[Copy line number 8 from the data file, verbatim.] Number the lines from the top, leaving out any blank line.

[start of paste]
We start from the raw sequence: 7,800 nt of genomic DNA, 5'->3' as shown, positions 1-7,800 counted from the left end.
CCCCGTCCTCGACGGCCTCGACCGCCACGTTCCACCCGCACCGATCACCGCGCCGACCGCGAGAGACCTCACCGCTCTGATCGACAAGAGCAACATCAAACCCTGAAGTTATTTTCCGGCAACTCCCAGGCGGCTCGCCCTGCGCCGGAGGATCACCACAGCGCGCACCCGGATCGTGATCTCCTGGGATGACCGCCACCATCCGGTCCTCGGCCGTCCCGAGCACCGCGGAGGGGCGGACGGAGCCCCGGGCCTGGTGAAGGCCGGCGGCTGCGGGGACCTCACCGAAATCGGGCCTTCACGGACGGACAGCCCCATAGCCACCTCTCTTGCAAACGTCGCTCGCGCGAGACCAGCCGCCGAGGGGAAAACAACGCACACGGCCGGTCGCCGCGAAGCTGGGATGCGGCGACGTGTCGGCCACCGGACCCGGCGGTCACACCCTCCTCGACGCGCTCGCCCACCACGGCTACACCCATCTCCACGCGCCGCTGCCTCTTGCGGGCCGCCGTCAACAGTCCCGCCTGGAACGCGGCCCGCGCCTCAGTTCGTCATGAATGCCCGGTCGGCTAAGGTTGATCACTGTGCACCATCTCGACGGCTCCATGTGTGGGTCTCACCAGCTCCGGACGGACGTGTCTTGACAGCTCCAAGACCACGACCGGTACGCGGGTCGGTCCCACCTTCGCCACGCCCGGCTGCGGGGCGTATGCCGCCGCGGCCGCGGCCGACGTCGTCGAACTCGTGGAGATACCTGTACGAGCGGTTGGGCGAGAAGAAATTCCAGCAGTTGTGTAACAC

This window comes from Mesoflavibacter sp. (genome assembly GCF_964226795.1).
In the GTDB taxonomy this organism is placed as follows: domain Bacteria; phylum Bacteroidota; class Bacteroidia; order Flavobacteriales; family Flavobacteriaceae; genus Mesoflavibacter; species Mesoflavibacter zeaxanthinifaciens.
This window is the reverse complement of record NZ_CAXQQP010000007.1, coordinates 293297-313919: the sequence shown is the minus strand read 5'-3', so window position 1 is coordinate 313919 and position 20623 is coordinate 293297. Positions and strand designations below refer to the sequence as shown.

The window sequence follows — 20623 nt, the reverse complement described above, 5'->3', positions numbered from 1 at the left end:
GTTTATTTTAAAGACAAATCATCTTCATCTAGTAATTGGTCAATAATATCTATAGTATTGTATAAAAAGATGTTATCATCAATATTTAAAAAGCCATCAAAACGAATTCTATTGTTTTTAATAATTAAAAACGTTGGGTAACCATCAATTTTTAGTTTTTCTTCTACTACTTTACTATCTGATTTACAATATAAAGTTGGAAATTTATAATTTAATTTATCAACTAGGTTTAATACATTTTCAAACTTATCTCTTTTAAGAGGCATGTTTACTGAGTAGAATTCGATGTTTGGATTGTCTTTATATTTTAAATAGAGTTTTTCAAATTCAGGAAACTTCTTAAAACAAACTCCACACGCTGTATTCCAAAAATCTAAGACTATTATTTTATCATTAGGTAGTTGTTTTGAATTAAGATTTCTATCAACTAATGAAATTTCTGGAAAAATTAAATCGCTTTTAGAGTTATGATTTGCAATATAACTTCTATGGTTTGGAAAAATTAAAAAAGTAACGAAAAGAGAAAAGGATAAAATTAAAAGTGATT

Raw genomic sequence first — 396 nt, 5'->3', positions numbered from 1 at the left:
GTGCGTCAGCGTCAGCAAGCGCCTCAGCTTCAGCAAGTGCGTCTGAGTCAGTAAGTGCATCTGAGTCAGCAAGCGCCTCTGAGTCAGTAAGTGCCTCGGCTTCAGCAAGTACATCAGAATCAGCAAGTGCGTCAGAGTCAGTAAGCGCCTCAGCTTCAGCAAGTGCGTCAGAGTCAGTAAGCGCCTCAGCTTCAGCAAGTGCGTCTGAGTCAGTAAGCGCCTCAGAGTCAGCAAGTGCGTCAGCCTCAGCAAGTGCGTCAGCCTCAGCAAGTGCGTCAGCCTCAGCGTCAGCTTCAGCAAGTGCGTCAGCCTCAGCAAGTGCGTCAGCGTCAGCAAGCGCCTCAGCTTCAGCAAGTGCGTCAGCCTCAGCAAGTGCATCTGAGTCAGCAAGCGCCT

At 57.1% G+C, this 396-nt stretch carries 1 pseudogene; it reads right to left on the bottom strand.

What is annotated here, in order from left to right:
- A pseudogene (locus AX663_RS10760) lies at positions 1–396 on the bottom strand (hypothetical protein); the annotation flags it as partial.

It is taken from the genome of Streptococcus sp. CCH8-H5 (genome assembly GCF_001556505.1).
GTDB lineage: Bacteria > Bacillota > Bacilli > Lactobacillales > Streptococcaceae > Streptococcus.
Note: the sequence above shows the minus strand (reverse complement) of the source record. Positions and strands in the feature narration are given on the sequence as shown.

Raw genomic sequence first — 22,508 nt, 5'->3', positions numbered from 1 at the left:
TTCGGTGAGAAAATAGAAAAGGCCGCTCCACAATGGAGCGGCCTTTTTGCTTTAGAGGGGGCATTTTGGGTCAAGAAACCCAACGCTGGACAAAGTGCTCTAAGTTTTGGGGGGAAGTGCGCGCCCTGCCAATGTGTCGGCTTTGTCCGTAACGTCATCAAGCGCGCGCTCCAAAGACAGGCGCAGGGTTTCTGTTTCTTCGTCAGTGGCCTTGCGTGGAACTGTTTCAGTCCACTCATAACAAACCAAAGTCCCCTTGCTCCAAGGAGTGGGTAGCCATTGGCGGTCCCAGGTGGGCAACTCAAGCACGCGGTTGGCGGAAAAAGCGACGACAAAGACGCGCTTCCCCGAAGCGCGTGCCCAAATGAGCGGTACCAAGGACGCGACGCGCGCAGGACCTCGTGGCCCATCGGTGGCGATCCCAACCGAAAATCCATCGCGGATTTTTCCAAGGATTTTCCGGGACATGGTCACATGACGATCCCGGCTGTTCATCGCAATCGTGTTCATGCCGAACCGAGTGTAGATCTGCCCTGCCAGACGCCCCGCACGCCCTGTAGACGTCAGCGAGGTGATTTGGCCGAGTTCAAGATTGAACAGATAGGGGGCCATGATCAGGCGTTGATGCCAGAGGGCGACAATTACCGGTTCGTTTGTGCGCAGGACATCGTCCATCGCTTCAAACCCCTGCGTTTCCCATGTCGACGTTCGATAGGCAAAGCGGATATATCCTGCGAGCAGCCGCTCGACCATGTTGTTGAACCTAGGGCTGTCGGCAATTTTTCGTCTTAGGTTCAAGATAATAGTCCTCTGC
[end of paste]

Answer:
Raw genomic sequence first — 396 nt, 5'->3', positions numbered from 1 at the left: